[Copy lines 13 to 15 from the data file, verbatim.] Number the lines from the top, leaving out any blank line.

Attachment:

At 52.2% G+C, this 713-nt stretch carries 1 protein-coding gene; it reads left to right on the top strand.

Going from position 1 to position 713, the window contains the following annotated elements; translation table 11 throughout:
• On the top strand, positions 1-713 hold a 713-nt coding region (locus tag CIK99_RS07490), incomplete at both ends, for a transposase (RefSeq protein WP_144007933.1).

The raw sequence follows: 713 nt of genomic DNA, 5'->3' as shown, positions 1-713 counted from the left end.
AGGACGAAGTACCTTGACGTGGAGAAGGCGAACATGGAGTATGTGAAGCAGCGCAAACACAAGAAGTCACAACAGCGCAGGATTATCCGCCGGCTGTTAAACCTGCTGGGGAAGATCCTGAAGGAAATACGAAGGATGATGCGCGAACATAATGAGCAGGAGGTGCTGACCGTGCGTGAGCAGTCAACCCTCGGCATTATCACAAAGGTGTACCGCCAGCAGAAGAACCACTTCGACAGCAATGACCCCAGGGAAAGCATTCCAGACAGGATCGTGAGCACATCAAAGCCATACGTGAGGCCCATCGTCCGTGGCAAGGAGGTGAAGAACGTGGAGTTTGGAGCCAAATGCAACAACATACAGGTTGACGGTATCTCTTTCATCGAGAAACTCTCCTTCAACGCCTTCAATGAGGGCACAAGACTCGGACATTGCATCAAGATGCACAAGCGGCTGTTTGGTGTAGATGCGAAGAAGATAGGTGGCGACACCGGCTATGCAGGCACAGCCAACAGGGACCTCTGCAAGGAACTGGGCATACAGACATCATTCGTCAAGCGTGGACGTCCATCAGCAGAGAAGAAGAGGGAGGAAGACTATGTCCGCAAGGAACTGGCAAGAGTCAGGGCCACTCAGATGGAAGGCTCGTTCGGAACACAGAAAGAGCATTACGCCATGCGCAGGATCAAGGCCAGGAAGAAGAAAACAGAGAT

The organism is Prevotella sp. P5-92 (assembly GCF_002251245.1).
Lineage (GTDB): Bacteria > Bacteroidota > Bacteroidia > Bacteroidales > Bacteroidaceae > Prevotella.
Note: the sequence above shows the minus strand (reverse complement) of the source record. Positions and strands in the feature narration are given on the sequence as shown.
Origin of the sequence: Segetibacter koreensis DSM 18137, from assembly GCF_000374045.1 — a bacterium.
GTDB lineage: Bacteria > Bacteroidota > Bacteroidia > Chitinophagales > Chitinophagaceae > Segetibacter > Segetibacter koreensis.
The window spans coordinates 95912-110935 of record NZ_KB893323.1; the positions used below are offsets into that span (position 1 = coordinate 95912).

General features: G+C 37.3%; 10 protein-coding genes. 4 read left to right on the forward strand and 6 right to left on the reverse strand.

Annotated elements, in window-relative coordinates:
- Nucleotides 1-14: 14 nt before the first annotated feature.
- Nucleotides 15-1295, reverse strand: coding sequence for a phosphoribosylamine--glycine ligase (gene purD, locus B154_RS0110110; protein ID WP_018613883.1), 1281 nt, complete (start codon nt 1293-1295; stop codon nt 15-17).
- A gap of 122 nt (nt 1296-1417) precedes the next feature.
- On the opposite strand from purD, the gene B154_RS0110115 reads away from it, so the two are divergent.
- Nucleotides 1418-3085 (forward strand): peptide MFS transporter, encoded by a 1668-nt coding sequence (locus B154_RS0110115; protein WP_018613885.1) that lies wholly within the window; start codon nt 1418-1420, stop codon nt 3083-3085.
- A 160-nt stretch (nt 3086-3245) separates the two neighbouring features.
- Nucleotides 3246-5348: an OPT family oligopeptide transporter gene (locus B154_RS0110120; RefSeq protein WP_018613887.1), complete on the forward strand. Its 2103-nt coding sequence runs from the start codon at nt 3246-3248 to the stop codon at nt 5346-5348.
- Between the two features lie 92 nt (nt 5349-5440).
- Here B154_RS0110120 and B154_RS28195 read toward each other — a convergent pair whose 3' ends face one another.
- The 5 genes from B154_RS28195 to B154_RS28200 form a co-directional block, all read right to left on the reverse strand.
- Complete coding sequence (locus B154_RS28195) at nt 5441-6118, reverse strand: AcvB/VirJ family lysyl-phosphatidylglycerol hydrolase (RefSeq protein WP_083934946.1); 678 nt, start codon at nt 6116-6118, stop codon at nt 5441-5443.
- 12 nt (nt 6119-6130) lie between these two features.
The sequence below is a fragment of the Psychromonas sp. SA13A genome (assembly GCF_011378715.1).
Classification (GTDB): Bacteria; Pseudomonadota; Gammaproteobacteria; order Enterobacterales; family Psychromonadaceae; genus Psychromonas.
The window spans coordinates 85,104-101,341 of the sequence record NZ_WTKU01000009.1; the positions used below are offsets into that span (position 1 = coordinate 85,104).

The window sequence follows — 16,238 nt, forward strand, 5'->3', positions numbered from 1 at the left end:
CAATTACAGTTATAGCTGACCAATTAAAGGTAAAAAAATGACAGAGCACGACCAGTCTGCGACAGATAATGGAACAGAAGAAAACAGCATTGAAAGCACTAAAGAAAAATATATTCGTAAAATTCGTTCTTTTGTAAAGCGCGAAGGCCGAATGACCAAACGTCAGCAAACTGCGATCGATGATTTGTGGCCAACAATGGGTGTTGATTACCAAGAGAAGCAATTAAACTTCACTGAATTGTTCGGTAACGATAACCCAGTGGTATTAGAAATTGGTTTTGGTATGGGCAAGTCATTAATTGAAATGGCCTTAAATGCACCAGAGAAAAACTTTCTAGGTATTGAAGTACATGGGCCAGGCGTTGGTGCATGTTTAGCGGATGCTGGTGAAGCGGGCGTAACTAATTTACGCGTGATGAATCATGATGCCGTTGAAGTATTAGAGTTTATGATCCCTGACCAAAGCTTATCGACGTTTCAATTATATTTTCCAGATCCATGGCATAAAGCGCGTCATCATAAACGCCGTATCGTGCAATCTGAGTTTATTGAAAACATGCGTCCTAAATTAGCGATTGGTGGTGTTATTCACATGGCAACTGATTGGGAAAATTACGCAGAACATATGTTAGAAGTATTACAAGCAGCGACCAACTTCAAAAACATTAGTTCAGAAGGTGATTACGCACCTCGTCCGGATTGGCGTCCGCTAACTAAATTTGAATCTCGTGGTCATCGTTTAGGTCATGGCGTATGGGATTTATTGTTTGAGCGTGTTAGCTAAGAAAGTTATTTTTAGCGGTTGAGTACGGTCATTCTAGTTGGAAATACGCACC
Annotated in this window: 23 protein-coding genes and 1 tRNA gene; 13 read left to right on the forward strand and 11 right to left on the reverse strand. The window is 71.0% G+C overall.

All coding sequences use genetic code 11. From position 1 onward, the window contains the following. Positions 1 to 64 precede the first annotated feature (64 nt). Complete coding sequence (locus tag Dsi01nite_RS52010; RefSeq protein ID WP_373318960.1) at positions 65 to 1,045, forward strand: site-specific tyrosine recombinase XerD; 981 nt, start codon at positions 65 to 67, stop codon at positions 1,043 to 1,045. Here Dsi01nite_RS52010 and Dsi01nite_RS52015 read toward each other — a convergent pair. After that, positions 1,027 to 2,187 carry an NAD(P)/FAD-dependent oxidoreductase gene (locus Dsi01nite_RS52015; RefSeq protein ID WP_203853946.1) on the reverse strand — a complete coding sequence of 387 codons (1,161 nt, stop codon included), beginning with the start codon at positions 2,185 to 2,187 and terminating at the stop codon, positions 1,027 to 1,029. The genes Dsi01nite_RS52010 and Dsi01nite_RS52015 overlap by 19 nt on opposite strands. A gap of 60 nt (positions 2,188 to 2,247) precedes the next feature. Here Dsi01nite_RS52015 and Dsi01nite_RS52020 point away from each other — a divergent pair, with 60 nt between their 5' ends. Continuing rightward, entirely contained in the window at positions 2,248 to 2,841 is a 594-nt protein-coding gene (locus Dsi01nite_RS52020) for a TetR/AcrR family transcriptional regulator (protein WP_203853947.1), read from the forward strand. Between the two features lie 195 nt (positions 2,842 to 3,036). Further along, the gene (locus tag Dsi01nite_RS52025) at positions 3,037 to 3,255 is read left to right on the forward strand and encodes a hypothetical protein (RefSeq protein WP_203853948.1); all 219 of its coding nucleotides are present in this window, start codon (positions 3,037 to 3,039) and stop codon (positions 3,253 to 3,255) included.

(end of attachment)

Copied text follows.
Annotated elements, in window-relative coordinates:
- Nucleotides 1-14: 14 nt before the first annotated feature.
- Nucleotides 15-1295, reverse strand: coding sequence for a phosphoribosylamine--glycine ligase (gene purD, locus B154_RS0110110; protein ID WP_018613883.1), 1281 nt, complete (start codon nt 1293-1295; stop codon nt 15-17).